Bloomfield College is pleased to announce that Dr. Fiona Harris Ramsby, Assistant Professor of Humanities and English at the College, is one of a select group of faculty members nationwide chosen by the Council of Independent Colleges (CIC) and the Center for Hellenic Studies to participate in an Ancient Greece in the Modern Classroom seminar, “The Verbal Art of Plato.”
CIC and the Center for Hellenic Studies recently selected 21 faculty members out of 51 highly competitive nominations to participate in the seminar, which will take place July 24–30, 2017, at Harvard University’s Center for Hellenic Studies campus in Washington, DC. Gregory Nagy, Francis Jones Professor of Classical Greek Literature and professor of comparative literature at Harvard University, and Kenneth Scott Morrell, associate professor of Greek and Roman studies at Rhodes College, will lead the seminar. The program is funded by the Andrew W. Mellon Foundation.
“Strengthening the teaching of the classics at colleges and universities is of critical importance. This seminar series addresses the challenge of keeping alive in undergraduate education classical texts that a generation ago were read and understood by every college graduate,” said CIC President Richard Ekman. “We believe that Dr. Harris Ramsby will contribute to the seminar in meaningful ways and learn much that will energize teaching when she returns home.”
“I am so excited to learn more about the Platonic Socrates and rhetoric, which will, I hope, inform my work on Socrates's contemporary, the comic playwright Aristophanes,” expressed Dr. Harris Ramsby. “Reading the dialogues with so many recognized scholars is going to be such a boost for my book project. I plan to glean every bit of information I can from them. I'm very excited!”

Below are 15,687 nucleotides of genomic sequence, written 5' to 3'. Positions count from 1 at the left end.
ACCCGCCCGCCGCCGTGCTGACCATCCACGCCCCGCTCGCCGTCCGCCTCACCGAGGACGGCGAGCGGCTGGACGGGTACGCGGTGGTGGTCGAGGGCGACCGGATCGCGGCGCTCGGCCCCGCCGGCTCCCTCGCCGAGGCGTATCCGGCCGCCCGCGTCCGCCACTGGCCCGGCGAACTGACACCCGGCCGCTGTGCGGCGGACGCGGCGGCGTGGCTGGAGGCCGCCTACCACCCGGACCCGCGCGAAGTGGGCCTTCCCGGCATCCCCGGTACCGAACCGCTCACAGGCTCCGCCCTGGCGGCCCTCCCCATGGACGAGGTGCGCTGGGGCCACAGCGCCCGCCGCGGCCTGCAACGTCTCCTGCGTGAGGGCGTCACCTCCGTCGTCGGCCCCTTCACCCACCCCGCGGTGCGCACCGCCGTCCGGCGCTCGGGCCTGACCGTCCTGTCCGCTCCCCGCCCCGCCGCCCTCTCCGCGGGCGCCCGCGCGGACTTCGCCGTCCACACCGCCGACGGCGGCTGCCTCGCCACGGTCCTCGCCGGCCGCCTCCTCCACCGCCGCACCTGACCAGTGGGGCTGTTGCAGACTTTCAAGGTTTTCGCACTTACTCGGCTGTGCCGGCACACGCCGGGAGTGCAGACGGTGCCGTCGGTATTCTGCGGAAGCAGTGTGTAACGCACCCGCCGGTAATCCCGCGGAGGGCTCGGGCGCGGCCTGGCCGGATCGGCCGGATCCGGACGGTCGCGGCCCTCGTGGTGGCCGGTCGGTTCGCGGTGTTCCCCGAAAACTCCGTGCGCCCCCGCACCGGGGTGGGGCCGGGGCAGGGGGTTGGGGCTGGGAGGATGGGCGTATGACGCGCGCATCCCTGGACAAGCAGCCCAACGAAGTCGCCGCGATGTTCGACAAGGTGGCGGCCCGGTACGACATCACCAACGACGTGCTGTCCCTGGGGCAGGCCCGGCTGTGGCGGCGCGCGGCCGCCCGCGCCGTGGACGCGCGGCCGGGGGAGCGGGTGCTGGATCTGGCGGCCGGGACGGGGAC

Designed primarily for non-specialists, the seminar will explore Plato’s dialogues in which he “stages” encounters between Socrates, his mentor, and some of the most celebrated intellectuals in the second half of the fifth century BCE. The language of these conversations reflects Plato’s keen ear for the complex traditions of verbal art.
For more than ten years, CIC has collaborated with the Center for Hellenic Studies to provide seminars on teaching the classics for small and mid-sized independent colleges that have a limited number of faculty members or courses in the classics. The seminar is ideal for faculty members who have been trained in other disciplines and who seek opportunities to explore major classical texts and learn new ways to teach these texts to undergraduates.
For more information, visit the CIC website at www.cic.edu/AncientGreece.